Michael Gerber has written the roadmap for every small business in The E-Myth Revisited. Plain and simple. He lays out the guidelines for working on your business, not working in your business.
The full title of the book is The E-Myth Revisited: Why Most Small Businesses Don’t Work and What to Do About It, and pretty much sums it up. Even though title says “why”, the “why” is only give context for him to explain the much more important “how”.
But how, do you ask? If you are a business owner and you’re still doing all the work, have no free time, and don’t trust anyone to help you, then have trouble growing your business because there is only one of you. That is when you are working in your business.
But if you have people working for you and have them doing the jobs that are easy, the jobs you don’t like, and the jobs that are repeatable, then you can grow your business and have some free time for yourself. That is when you are working on your business.
Another way to say it is that people working in their business are doing all the work. People working on their business are able to be the leaders or the CEOs. That allows you to make strategic plans to provide a better product or service and causing your business to grow.
Michael Gerber wrote the original e-myth book in 1990, simply titled The E-Myth with the same subtitle. He wore The E-Myth Revisited as an updated version of the original in 2004 because so much had changed due to the growth of online businesses.
Every business starts with the owner or founder. In the beginning, you typically have no choice but to work in your business. If you are bootstrapped, you have to do basically every job task. The exception is when something requires skills that you don’t have, and you can afford to outsource.
As you grow your business, or want to grow your business, you will eventually need to begin delegating tasks so that you can work on your business. But delegating is easier said than done. Michael Gerber doesn’t tell you where to go to find resources to delegate to, but rather how to put systems in place so that certain things can be delegated.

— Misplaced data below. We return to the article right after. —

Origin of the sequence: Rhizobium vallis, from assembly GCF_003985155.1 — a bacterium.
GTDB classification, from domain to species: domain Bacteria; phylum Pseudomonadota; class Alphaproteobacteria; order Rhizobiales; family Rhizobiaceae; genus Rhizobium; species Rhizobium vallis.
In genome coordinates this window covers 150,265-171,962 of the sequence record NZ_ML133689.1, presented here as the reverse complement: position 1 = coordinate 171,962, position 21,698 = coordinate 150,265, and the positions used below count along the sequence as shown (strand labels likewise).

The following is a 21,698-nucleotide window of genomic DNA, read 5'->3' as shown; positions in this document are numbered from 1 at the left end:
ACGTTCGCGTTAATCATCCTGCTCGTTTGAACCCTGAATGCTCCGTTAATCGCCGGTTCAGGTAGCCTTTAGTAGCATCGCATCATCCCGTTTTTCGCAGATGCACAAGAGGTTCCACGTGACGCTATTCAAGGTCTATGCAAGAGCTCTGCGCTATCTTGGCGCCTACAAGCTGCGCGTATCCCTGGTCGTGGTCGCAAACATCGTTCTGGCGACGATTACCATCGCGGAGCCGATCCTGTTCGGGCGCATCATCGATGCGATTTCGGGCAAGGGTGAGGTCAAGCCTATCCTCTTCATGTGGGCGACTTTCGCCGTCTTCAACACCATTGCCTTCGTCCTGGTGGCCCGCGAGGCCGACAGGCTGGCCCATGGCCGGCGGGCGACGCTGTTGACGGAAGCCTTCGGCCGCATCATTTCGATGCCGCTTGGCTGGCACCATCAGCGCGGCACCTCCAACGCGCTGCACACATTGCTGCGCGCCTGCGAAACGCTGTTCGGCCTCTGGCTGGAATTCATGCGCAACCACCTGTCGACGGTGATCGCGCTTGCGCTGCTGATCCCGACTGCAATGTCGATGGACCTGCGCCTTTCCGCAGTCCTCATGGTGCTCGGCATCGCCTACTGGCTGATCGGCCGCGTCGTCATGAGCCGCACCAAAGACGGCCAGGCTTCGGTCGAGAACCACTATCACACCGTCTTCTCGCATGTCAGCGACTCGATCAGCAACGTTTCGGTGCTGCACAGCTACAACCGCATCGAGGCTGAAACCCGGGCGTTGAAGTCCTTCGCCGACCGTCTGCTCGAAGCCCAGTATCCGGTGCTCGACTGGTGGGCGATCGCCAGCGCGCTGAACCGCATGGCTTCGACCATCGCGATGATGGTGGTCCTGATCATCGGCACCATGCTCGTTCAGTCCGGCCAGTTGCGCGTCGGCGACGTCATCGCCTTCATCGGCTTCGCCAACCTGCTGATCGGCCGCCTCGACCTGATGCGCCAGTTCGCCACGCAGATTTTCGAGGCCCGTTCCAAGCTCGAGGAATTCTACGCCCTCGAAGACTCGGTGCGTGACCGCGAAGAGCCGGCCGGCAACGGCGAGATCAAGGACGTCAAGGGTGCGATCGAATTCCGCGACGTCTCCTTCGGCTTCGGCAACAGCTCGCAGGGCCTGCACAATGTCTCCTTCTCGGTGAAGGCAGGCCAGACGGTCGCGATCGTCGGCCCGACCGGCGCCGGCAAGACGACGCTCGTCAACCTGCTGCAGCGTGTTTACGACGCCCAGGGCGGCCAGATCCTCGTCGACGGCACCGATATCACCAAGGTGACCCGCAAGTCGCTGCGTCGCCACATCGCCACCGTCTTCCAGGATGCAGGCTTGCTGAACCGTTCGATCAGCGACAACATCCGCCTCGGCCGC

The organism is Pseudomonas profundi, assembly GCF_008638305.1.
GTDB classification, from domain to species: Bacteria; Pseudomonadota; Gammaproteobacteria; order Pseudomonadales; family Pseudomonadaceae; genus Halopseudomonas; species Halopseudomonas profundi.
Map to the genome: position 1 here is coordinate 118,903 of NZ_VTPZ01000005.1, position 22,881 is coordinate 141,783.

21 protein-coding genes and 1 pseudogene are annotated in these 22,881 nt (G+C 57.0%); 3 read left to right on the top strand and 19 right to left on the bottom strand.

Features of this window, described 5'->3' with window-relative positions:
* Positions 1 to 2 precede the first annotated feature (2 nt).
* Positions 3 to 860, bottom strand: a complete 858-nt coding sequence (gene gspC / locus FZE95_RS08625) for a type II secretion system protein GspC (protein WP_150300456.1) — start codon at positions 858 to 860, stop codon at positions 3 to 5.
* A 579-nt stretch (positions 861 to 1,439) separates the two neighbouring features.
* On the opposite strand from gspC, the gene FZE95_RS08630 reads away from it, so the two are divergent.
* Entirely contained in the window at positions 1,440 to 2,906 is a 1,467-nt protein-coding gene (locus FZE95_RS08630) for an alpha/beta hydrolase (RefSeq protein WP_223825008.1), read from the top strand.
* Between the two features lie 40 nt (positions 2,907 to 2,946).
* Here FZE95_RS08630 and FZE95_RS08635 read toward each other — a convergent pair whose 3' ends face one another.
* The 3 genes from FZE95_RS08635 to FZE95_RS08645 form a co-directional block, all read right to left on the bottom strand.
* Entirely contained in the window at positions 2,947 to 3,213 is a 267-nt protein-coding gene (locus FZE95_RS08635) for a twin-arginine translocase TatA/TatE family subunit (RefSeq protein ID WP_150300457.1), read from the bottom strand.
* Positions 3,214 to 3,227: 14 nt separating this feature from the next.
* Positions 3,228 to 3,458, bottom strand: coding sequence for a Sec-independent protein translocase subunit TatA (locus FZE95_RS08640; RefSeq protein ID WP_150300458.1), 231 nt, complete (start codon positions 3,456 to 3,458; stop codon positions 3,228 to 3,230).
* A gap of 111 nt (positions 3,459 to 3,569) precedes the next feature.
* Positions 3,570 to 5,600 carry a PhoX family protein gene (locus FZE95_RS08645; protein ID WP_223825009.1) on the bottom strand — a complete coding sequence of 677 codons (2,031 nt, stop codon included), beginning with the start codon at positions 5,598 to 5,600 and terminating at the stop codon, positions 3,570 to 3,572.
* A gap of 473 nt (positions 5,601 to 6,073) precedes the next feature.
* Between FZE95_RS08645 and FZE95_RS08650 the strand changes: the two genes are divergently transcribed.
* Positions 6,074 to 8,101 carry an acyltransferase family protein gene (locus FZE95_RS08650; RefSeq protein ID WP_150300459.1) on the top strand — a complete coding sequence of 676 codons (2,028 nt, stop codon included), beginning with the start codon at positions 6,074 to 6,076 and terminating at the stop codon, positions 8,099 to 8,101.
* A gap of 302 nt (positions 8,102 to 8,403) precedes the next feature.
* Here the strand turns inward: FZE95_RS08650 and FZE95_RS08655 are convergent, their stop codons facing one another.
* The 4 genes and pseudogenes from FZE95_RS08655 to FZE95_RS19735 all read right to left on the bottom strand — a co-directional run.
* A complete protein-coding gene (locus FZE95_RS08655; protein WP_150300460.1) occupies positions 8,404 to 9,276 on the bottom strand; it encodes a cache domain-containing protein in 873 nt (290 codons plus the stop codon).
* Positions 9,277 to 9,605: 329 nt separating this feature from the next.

Following Michael Gerber’s roadmap, you can eventually get to the point to where your business is running without you even there. And that’s a good thing. That means that you can consider expanding your business. Or it means that you have free time to spend away from your business.
Who is this book for? It is ideal for someone who is working too hard in their business and needs guidance. It is also good for someone who is just starting their business to learn how to put systems in place in the beginning so you don’t have to “play catch up” when it’s time to start delegating or growing. It is also good for a business that is in a period of growth or expansion, helping to ensure that they have the right tools and processes in place to ensure their growth or expansion is successful.
The E-Myth Revisited is an extremely easy read. Michael Gerber uses an example business throughout the book to illustrate his concepts, and it works very well.
I do, however, think that there is a lot of intentional fluff to make sure that the book is a certain length. It reminded me of when I was in high school and didn’t have enough content to fill a 5 page long paper, so I would start increasing the font and reducing the margins to make sure it was long enough. Michael Gerber does this by being repetitive in a few occasions. But the book is such a quick and easy read, that it’s not overwhelming.
I would suggest The E-Myth Revisited for anyone who has a small business or even thinking of starting a business. The ROI from purchasing the book will be well worth it.